Duane Reade might have sent the most expensive tweet in Twitter history. The New York City drug store chain is being sued by actress Katherine Heigl after they posted a picture in March of her coming out of their store, saying “Love a quick #DuaneReade run? Even @KatieHeigl can’t resist shopping #NYC‘s favorite drugstore http://bit.ly/1gLHctI.”

The tweet seems fairly innocent — a light hearted mix of celebrity and self promotion — but Heigl is suing Duane Reade for not so light hearted sum of $6 million.

The problem started when Duane Reade found said picture of Heigl on celebrity gossip site Just Jared and posted it to its Twitter and Facebook accounts. Heigl asked the picture be removed. Duane Reade declined. Heigl sued. The complaint says Duane Reade “misused and misappropriated the photograph for its own commercial advertising, distributing the photo with Duane Reade’s own promotional slogans on its Twitter and Facebook accounts, all without Ms. Heigl’s knowledge or approval.”

It specifically names violations of the Lanham Act (which prohibits things like trademark infringement and false advertising), Heigl’s right to privacy and publicity (using name, image, or other likeness for commercial purposes) under New York State law, and unfair competition.

“I think this is a highly important case because it goes to show that there can be consequences if you’re not careful in how you use social media, especially when it’s to promote your business or your client or your products,” said Pedram Tabibi, a business litigation and social media attorney in New York, as well as an adjunct professor of social media law at St. John’s University School of Law.

What this means for social media professionals who are either sloppy or uninformed when it comes to using images they don’t legally have the right to use, is that now for the first time, legal action is on the table.

In a regard, it’s always been on the table. In one of the more famous right to publicity cases, Bette Midler sued the Ford Motor Company in 1988 for using a sound-alike on one of their commercials. She won $400,000.

“Legal concerns that used to be the domain of only film photographers and print editors now must be part of the training for every company’s social media manager,” said Keva Silversmith, account director at the Max Borges Agency. “The precedent is really that every social brand manager needs to be trained like a journalist, particularly the legal pitfalls – defamation, privacy issues, and the laws around copyright and advertising.”

Social media might just be the next plane where these laws are applied.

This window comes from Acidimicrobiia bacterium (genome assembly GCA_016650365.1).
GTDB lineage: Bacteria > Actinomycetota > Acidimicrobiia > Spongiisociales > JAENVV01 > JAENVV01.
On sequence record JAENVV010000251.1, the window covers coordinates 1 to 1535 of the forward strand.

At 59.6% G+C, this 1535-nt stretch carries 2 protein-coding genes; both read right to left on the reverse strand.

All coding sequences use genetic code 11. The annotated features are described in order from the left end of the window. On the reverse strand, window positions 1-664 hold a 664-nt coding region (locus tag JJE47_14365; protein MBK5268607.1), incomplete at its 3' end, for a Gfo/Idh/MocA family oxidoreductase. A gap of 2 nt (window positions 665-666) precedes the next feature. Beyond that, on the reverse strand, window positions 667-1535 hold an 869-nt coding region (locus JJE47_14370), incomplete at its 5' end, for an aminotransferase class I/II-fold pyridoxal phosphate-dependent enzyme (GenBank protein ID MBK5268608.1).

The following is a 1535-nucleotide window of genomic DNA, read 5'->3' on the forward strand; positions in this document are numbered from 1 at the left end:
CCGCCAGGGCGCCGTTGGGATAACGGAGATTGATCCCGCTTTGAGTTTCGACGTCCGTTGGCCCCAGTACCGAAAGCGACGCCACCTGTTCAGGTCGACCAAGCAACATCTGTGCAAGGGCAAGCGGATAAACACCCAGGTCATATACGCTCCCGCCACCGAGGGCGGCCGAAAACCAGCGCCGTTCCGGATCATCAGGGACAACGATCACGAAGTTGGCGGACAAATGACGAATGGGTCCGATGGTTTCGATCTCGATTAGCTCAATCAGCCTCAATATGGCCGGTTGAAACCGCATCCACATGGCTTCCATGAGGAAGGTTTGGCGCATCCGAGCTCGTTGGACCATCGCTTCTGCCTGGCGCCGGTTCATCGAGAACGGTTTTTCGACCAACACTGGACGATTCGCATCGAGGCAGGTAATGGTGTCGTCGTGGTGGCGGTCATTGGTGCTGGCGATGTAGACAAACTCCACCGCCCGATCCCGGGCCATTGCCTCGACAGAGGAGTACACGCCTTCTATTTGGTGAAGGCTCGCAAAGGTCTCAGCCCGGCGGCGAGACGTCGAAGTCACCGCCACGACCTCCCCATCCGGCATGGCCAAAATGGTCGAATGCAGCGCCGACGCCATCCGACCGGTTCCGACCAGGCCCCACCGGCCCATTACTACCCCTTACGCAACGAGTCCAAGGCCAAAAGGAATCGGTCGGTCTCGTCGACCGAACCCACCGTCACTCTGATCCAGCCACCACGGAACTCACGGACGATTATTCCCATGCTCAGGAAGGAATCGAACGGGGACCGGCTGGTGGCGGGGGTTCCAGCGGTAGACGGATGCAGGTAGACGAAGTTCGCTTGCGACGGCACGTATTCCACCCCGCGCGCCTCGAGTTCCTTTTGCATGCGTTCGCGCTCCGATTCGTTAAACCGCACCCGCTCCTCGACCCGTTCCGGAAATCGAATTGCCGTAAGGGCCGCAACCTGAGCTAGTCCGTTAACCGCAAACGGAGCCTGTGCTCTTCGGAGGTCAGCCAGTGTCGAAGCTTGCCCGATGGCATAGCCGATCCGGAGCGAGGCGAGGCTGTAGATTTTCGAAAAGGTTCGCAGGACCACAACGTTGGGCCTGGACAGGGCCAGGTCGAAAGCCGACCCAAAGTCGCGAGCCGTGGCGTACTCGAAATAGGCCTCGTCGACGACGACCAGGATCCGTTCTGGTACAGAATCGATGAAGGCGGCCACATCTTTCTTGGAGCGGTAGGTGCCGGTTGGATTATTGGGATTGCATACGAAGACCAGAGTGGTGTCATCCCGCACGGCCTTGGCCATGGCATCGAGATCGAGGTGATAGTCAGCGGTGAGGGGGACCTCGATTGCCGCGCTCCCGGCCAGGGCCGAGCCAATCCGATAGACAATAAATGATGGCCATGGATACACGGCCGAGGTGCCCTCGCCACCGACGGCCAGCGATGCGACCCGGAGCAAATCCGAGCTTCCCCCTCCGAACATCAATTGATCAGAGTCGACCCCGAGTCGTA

“I think just the fact that it was filed is really an eye-opening moment in terms of social media and advertising because it’s certainly unlikely that this is the first time this has happened,” he said.

So, how does a company avoid a trip to court? For one, thinking that you’re on safe ground because “everyone does it” won’t stop you from getting in trouble for violating someone else’s rights.

Tabibi said it’s wise to consult legal, or a knowledgeable person within the company when crafting a social media policy, or posting something that you’re not sure about. It’s also smart for a company to make sure its social media team knows how to spot potential legal pitfalls, and know when they should be bringing in another opinion.

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“Many people, be it students or professionals, twitch when they hear the word “legal” and assume it’s going to be a giant wet blanket on their creativity,” said Dan Farkas, an instructor of strategic communication at Ohio University. “I’ve spoken with many lawyers view PR as rogue silo.”

Open communication can prevent problems, especially in the early stages of planning strategy. “I suspect a social media team can sit around a table for an hour and come up with 20, 30 or 100 different likely scenarios. If those scenarios are vetted with the lawyer prior to the launch, everyone can agree on an action plan,” Farkas said.

It’s also worth knowing state-specific laws. Tabibi pointed out that in this case, at least with with regard to New York, the privacy rights that were implicated in the complaint (New York Civil Rights Law 50 and 51) are not limited to celebrities.

“If you’re using the name or picture of a non celebrity without their written consent for commercial purposes, that could also be an issue,” he said.

He also sees the possibility for more of these claims to surface in the future given the growth of social media in marketing and advertising. “When you have a picture of somebody using your product, that seems really authentic,” he said. “It would otherwise be a nice way to promote your product.” That doesn’t change the fact a company has to get permission.

There’s been no action on the complaint since a motion was filed to admit an attorney from a different state.

Still, Tabibi said companies should be looking at this case as a wakeup call.

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